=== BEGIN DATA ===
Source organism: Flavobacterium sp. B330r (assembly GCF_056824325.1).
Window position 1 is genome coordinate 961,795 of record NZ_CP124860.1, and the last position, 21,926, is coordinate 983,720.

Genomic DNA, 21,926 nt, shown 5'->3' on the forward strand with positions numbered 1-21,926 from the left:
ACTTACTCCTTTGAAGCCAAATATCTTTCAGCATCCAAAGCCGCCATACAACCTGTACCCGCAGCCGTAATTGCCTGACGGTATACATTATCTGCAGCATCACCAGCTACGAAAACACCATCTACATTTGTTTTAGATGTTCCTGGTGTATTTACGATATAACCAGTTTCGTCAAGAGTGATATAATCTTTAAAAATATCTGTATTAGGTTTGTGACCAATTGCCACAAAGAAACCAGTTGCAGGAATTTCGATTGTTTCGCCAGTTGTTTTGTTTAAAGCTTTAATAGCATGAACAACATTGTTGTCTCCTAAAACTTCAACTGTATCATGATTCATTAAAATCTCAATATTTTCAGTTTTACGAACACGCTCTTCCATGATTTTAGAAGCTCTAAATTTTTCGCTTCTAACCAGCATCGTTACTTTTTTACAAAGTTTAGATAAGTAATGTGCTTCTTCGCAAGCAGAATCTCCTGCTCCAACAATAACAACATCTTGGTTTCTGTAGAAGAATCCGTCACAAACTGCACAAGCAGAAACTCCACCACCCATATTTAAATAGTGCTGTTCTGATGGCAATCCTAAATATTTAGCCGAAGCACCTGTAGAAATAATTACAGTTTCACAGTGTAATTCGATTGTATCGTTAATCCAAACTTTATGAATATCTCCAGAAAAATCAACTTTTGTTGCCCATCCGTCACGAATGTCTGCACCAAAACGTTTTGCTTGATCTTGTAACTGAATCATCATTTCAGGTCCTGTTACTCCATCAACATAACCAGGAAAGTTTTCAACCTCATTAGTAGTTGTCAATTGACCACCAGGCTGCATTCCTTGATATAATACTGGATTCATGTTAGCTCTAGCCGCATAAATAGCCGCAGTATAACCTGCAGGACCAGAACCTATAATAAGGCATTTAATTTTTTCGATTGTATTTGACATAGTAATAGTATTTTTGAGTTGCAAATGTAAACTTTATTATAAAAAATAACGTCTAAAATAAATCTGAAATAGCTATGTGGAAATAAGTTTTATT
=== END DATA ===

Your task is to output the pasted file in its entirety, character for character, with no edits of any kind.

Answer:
Source organism: Flavobacterium sp. B330r (assembly GCF_056824325.1).
Window position 1 is genome coordinate 961,795 of record NZ_CP124860.1, and the last position, 21,926, is coordinate 983,720.

Genomic DNA, 21,926 nt, shown 5'->3' on the forward strand with positions numbered 1-21,926 from the left:
ACTTACTCCTTTGAAGCCAAATATCTTTCAGCATCCAAAGCCGCCATACAACCTGTACCCGCAGCCGTAATTGCCTGACGGTATACATTATCTGCAGCATCACCAGCTACGAAAACACCATCTACATTTGTTTTAGATGTTCCTGGTGTATTTACGATATAACCAGTTTCGTCAAGAGTGATATAATCTTTAAAAATATCTGTATTAGGTTTGTGACCAATTGCCACAAAGAAACCAGTTGCAGGAATTTCGATTGTTTCGCCAGTTGTTTTGTTTAAAGCTTTAATAGCATGAACAACATTGTTGTCTCCTAAAACTTCAACTGTATCATGATTCATTAAAATCTCAATATTTTCAGTTTTACGAACACGCTCTTCCATGATTTTAGAAGCTCTAAATTTTTCGCTTCTAACCAGCATCGTTACTTTTTTACAAAGTTTAGATAAGTAATGTGCTTCTTCGCAAGCAGAATCTCCTGCTCCAACAATAACAACATCTTGGTTTCTGTAGAAGAATCCGTCACAAACTGCACAAGCAGAAACTCCACCACCCATATTTAAATAGTGCTGTTCTGATGGCAATCCTAAATATTTAGCCGAAGCACCTGTAGAAATAATTACAGTTTCACAGTGTAATTCGATTGTATCGTTAATCCAAACTTTATGAATATCTCCAGAAAAATCAACTTTTGTTGCCCATCCGTCACGAATGTCTGCACCAAAACGTTTTGCTTGATCTTGTAACTGAATCATCATTTCAGGTCCTGTTACTCCATCAACATAACCAGGAAAGTTTTCAACCTCATTAGTAGTTGTCAATTGACCACCAGGCTGCATTCCTTGATATAATACTGGATTCATGTTAGCTCTAGCCGCATAAATAGCCGCAGTATAACCTGCAGGACCAGAACCTATAATAAGGCATTTAATTTTTTCGATTGTATTTGACATAGTAATAGTATTTTTGAGTTGCAAATGTAAACTTTATTATAAAAAATAACGTCTAAAATAAATCTGAAATAGCTATGTGGAAATAAGTTTTATT